implimentation. I am therefore tempted to (try to) implement full (not
shallow) copying since this would seem to make the result more like a
conventional situation rather than less.
Don't go there, consider the case where a pointer is an opaque type, or
points to an object that required some form or initialisation and
shouldn't just be copied.

--
Ian Collins.
Mar 26 '07 #7
Mr John FO Evans <mi***@orpheusm ail.co.ukwrites :
In article <d8************ *************** ***@bt.com>, "Malcolm McLean"
<re*******@btin ternet.comwrote :
>C will perform a shallow copy. The pointers will be copied, the memory
they point to won't be dupicated. If the structure cotains any pointers to
itself or own elements, things will break.

If you are implementing a C emulator you should follow ANSI by default.
However if you want to add an option in which such copies are disabled
then you might possibly improve the language. It is a moot point what the
standard should say.

Thank you both for explaining the expected response to copying structures.

Because this emulator is intended for embedding there will be pointers to
external memory which would have been contiguous in a non-embedded C
implimentation. I am therefore tempted to (try to) implement full (not
shallow) copying since this would seem to make the result more like a
conventional situation rather than less.
If a struct assignment does anything more than copying just the
contents of the structure itself, including any pointer members, but
not including anything that they point to (a shallow copy), then the C
implementation is broken. The semantics of struct assignment are well
defined.

If you're implementing something other than C, that's fine, but then
comp.lang.c is the wrong place to ask about it.

If you want to implement, as an extension, an additional construct
that does some sort of deep copy, feel free to do so. But I'm not
sure how you can do this. The real problem isn't just implementing a
deep copy operation, it's defining just what it's supposed to do in
the first place.

For example:

struct dynamic_string {
char *s;
size_t len;
};

struct dynamic_string source = { "hello", 5 };
struct dynamic_string target;

_DEEP_COPY(targ et, source);

source.s is a pointer to a char, but it happens to point to the first
element of a string. Does your _DEEP_COPY operation copy just the
single char that source.s points to, or does it copy the 6 characters
of the string that it points to (up to and including the terminating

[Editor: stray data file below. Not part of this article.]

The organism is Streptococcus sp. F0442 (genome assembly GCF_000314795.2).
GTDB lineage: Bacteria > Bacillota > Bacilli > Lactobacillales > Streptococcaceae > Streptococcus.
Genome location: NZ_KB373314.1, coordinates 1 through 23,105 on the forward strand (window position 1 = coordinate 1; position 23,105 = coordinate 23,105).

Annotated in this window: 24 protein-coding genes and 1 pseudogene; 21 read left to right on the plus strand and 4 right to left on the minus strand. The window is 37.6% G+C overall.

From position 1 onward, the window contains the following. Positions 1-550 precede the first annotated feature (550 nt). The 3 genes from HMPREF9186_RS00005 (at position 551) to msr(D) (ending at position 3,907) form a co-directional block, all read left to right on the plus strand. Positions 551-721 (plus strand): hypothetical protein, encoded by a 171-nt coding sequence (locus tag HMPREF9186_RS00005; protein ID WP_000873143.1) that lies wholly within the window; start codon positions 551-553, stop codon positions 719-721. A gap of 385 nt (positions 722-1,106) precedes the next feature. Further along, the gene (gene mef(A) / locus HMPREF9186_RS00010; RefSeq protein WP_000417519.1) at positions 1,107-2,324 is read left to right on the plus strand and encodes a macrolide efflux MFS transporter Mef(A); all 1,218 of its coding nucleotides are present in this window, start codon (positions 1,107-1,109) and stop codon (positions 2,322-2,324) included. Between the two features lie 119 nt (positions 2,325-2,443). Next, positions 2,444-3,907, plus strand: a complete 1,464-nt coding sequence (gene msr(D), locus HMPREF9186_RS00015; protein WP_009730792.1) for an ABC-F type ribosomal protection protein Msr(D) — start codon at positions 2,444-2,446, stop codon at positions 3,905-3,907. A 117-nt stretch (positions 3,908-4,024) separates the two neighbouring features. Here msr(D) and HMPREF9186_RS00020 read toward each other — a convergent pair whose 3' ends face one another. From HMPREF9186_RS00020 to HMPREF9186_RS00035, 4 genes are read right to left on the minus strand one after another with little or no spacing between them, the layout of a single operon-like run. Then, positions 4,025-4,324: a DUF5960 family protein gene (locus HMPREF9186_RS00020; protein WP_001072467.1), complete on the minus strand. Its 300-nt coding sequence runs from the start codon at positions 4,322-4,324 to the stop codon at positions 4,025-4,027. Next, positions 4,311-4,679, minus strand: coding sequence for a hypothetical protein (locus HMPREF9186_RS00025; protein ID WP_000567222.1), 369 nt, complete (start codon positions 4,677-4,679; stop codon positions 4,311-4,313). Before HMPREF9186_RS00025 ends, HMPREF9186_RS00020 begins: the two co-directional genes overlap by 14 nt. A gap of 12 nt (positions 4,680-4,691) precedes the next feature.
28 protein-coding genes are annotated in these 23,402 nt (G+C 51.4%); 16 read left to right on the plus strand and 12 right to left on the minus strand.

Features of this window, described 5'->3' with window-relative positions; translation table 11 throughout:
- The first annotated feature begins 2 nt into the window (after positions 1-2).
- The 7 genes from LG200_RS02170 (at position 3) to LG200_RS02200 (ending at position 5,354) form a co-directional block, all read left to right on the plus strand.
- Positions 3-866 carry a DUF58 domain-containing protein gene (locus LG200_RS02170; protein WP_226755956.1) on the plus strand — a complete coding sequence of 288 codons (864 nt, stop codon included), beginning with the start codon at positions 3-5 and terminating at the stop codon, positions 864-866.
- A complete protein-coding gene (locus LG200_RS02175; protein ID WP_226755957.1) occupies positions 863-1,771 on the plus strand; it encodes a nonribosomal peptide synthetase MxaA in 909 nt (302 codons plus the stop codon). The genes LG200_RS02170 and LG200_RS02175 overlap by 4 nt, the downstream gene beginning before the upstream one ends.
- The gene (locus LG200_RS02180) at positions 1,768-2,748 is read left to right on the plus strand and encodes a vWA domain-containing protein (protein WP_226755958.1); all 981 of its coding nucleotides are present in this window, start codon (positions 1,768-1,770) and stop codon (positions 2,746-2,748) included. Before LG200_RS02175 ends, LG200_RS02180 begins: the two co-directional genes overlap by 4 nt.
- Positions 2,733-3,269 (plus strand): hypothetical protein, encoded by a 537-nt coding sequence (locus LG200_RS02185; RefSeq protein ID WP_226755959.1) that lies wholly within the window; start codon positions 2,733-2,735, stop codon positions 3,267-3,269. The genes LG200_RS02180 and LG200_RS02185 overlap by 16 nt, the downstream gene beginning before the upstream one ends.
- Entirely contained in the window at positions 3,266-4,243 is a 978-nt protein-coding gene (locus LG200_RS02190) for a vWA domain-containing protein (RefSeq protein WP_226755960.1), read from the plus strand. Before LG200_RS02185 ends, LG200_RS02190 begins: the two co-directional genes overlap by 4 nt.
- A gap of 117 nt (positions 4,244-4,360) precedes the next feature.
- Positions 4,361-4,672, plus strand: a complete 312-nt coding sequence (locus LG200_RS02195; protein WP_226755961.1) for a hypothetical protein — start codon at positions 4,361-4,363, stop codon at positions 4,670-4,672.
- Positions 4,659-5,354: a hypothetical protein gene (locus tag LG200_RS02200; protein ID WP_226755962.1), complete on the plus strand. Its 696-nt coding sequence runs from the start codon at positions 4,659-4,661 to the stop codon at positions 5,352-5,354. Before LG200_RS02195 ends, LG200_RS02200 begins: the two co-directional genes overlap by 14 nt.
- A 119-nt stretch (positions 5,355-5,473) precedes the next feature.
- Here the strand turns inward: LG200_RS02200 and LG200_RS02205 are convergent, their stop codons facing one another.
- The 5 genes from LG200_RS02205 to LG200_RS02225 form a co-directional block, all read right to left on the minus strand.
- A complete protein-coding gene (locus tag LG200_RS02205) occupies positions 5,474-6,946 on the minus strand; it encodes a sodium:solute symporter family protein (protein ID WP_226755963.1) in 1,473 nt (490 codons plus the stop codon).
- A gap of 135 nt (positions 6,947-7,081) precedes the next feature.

'\0'), or something else?

Given something declared as a char*, the compiler has no way of
knowing whether it points to a single char, to a fixed-size array of
char, to a string terminated by '\0', or to something else entirely.

And assuming you can solve that problem, where do you copy the data
to? Do you assume that target.s already points to enough space to
hold whatever source.s points to? Or do you implicitly allocate
enough memory?

In general, if you want a deep copy operation, you need to implement
it specifically (and most likely manually) for each type. The type
declaration itself just doesn't have enough information to indicate
how to do a deep copy.

--
Keith Thompson (The_Other_Keit h) ks***@mib.org <http://www.ghoti.net/~kst>
San Diego Supercomputer Center <* <http://users.sdsc.edu/~kst>
"We must do something. This is something. Therefore, we must do this."
-- Antony Jay and Jonathan Lynn, "Yes Minister"
Mar 26 '07 #8
Mr John FO Evans wrote:
"Malcolm McLean" <re*******@btin ternet.comwrote :
>C will perform a shallow copy. The pointers will be copied, the
memory they point to won't be dupicated. If the structure cotains
any pointers to itself or own elements, things will break.
.... snip ...
>
Because this emulator is intended for embedding there will be
pointers to external memory which would have been contiguous in a
non-embedded C implimentation. I am therefore tempted to (try to)
implement full (not shallow) copying since this would seem to make
the result more like a conventional situation rather than less.
Attempting to implement a deep copy for generic structures is
inherently impossible without knowing the detailed composition of
all those structures. This is the sort of thing that leads to C++
bloat. Besides which, it is contrary to the C standard.

--
Chuck F (cbfalconer at maineline dot net)
Available for consulting/temporary embedded and systems.
<http://cbfalconer.home .att.net>

--
Posted via a free Usenet account from http://www.teranews.com

Mar 27 '07 #9
CBFalconer wrote:
Mr John FO Evans wrote:
>>"Malcolm McLean" <re*******@btin ternet.comwrote :

>>>C will perform a shallow copy. The pointers will be copied, the
memory they point to won't be dupicated. If the structure cotains
any pointers to itself or own elements, things will break.

.... snip ...
>>Because this emulator is intended for embedding there will be
pointers to external memory which would have been contiguous in a
non-embedded C implimentation. I am therefore tempted to (try to)
implement full (not shallow) copying since this would seem to make
the result more like a conventional situation rather than less.


Attempting to implement a deep copy for generic structures is
inherently impossible without knowing the detailed composition of
all those structures. This is the sort of thing that leads to C++
bloat. Besides which, it is contrary to the C standard.
In C++, just like C, you only pay for what you use.

--
Ian Collins.
Mar 27 '07 #10